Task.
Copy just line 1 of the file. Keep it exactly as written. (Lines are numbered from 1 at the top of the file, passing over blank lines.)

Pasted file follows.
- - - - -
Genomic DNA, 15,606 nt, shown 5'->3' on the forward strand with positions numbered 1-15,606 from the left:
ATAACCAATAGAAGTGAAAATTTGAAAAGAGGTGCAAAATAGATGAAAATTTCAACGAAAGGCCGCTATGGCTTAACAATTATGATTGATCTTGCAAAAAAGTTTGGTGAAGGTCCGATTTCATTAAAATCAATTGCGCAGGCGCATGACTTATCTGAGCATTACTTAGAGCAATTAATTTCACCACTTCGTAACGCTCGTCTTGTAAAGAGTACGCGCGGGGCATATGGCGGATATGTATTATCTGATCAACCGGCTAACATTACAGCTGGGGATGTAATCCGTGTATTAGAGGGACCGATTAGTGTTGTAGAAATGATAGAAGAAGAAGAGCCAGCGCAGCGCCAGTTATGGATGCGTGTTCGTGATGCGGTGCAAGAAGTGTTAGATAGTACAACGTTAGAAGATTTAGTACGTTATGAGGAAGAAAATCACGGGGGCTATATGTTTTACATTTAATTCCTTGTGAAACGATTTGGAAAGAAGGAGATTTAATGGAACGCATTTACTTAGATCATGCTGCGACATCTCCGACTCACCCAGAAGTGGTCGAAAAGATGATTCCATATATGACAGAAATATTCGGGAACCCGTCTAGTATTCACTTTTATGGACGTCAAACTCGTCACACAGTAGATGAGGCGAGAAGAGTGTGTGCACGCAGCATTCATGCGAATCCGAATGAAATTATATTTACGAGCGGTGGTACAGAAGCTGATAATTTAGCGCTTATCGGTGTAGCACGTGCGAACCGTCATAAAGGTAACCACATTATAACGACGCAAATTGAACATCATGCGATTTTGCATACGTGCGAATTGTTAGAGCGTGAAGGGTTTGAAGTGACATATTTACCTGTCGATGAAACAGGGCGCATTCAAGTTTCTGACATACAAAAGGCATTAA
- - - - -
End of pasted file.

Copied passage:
Genomic DNA, 15,606 nt, shown 5'->3' on the forward strand with positions numbered 1-15,606 from the left: